20160307-Treehouse-Aurora, Colorado

John C. Hill, who practices sports medicine at University of Colorado School of Medicine, in the treehouse that he built for his daughters 20 years ago that now doubles as his home office on Monday March 07, 2016 at his home in southeast Denver near Aurora. Photo by Gabriel Christus/Aurora Sentinel

But there’s a lot more to Hill than just medicine and sports. Aside from being an avid biker, runner, ice climber and Harley Davidson rider, Hill also finds time for some pretty impressive woodworking projects.

“It’s probably my short attention span,” he said with a laugh while seated in the 100-square-foot treehouse office at his Denver home.

A Denver native, Hill came to University of Colorado in 1994. In addition to his work at the school of medicine, he also treats patients through UCHealth and at the Winter Park ski area during the winter months.

While he spent the early portion of his career largely focused on obstetrics — and has delivered about 1,000 babies, often in particularly difficult cesarean sections — Hill later shifted his focus to sports medicine.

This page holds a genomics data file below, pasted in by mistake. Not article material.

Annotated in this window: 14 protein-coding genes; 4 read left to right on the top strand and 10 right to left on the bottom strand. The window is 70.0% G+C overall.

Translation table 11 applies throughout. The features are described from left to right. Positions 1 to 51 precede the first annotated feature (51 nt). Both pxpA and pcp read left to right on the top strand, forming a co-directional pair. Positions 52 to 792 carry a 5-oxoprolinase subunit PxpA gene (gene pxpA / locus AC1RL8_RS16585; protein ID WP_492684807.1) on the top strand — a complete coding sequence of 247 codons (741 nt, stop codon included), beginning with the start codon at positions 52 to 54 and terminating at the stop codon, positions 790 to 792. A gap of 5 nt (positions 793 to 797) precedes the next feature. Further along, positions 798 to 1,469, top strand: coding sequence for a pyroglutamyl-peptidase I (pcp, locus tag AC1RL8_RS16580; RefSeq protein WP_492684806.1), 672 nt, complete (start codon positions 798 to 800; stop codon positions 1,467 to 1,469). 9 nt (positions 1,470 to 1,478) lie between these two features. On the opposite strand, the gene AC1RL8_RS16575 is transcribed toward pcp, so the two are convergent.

Along the way, Hill has kept himself busy outside the hospital and medical school setting, too. In 2010, he conquered the Leadville Trail Marathon, the Leadville Silver Rush 50-mile trail run, the Leadville Trail 100 mountain bike race, the Leadville 10K run, and the Leadville Trail 100 run. Those feats made him  one of 17 people that year to earn the title of “Leadman.”

And it’s not all for competition. Whether he is headed to his offices at the Anschutz Medical Campus or his offices at CU’s sports medicine facilities on South Colorado Boulevard, Hill opts for a two-wheeled commute, rain, snow or shine.

Iñigo San Millán, one of the sports medicine doctors who works closely with Hill, said he is often impressed that Hill finds the time to accomplish as much as he does.

Millán, who came to Colorado from Spain almost eight years ago to work with Hill, said when an athlete needs care, Hill has proven to be an ideal fit.